Wannamoisett is located on a small piece of land, so there isn’t a full driving range at the course. Members can usually stick to long irons, but when the Northeast Amateur rolls around most players will warm up at a local public range. My mom brought Tim and Dustin to Atlantic golf range, and he talked to his girlfriend on the phone the whole way. Again, Dustin was wearing athletic clothes. Except for his height, no one batted an eye when he stepped up to the mats—until he started hitting. Tim remembers people gathering around them and watching Dustin swing. They had no idea who he was, but soon realized he was something special.
Friday was the long-drive contest. I had a Little League game and was bummed that I couldn’t attend. People had been talking about how far Dustin could hit the ball all week, but I had been scoring by the par 3s so I hadn’t witnessed it. Dustin met my family in the car wearing leather flip flops, jeans and a Tommy Bahama t-shirt. He wasn’t too happy when my dad explained that denim isn’t allowed at Wannamoisett. He reluctantly changed into plaid shorts. Because of his footwear, the assumption was Dustin wouldn’t be competing in the long drive. We were wrong.
Most members sit under the patio behind the first tee during the long-drive contest and watch the players tee off. Dustin and Brendan were wrestling by the putting green. When they called his name, Dustin strolled up to the tee, set his Corona down next to him, teed it up and stunned everyone. The first drive was right down the middle, and the members cheered as our pro announced that Dustin’s drive was well over 300 yards. Dustin had already kicked off his flip flops and was back hanging out with Brendan by the putting green when he was announced the winner and given pro-shop credit. From there, my family, joined by Dustin and Scott, came to my all-star softball game at Rumford Little League. We lost and the season was over. He patted me on the back and said, “There’s always next year” on our way to get ice cream.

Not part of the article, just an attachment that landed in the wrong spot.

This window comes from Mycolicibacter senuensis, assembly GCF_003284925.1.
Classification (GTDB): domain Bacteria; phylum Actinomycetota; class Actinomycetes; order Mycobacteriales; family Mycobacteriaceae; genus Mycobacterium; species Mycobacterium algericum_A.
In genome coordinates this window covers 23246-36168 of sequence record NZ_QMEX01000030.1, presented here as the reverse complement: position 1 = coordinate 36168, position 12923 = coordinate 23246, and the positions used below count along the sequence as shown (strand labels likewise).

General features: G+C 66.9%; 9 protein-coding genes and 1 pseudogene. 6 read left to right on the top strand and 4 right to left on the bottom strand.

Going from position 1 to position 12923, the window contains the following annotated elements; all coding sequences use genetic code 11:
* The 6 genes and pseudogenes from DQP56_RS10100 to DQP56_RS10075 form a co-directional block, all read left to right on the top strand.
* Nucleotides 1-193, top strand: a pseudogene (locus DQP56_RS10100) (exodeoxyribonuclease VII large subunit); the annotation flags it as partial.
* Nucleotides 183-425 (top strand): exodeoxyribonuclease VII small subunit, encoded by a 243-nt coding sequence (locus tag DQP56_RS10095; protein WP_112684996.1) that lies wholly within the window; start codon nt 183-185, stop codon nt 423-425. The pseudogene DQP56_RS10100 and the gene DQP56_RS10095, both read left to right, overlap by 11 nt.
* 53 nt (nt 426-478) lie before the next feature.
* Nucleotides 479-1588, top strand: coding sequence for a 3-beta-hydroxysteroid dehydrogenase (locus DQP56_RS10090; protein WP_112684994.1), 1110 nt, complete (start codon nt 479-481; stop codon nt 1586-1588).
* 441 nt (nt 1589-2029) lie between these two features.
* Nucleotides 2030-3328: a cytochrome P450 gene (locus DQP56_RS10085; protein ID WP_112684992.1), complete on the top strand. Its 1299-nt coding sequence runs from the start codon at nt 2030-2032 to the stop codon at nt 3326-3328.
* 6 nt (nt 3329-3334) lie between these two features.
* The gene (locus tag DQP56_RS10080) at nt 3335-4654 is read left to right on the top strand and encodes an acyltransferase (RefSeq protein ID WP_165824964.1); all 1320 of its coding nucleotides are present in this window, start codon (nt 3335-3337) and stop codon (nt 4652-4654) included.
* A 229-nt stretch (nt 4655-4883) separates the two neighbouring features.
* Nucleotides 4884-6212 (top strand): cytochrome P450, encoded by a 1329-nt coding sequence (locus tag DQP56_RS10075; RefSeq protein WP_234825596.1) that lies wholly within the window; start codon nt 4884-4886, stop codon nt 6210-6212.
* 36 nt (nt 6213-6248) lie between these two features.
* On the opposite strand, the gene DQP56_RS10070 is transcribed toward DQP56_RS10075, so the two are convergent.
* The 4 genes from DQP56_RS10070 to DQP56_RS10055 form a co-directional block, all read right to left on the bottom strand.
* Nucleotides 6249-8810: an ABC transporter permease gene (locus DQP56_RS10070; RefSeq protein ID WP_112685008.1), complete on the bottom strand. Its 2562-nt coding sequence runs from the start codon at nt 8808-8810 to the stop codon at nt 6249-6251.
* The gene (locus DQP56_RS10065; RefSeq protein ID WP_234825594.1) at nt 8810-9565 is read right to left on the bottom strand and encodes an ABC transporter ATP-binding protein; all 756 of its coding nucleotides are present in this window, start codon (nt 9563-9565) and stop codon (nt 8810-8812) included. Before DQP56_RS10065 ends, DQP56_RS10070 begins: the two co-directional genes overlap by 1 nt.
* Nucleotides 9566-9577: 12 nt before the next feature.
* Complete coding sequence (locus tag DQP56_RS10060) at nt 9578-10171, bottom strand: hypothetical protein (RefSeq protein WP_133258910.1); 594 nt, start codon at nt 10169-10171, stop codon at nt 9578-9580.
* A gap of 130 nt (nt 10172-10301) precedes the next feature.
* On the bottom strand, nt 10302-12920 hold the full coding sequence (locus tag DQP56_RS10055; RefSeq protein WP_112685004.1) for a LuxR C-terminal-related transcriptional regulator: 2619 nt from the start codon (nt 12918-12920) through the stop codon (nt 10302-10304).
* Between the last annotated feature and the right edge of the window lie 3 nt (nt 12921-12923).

He left a thank-you note on his bed, as well as a 60-degree wedge with his initials stamped onto it. Brendan has that club in his bag today.
It poured that weekend. Most of the time was spent waiting under the patio for the torrential rain to pass, but it never did. I sat there and listened about how DJ had been playing well until he snapped a drive over the fence and into the street on 17, which took him a few shots off the lead. He took it as it was, and didn’t seem at all phased by it. Play was cancelled, so he didn’t get a chance to redeem himself that weekend. Dustin was eager to shop at the Providence Place Mall. These days Johnson says he has always been into fashion, but back then he didn’t have the means to splurge. DJ got a pair of jeans and two shirts at the mall, which he was pretty excited about. Proving his potential as a future star, he returned to win the Northeast Amateur in 2007. He was the only player under par that week.
Before leaving Rhode Island, Dustin gave Tim some Coastal Carolina gear and spent most of his pro-shop credit buying Pro V1s to give to us. He left a thank-you note on his bed, as well as a 60-degree wedge with his initials stamped onto it. Brendan has that club in his bag today. Dustin gave Tim his grandmother’s email, and for the next few years, she would send us recipes and Dustin’s tournament results. Brendan, now 15, always goes to the Deutsche Bank at TPC Boston to see Dustin. I’m always surprised when he remembers “B” and asks him how school is. Dustin always offers to leave tickets for us at will call, and when Tim and my Dad went to the Masters in 2011, he saw them by the range and went over to catch up. Although we only got a glimpse into Dustin’s life for a week when he was an amateur, we became huge DJ fans as a result of it. We couldn’t be happier that Dustin has his first major under his belt.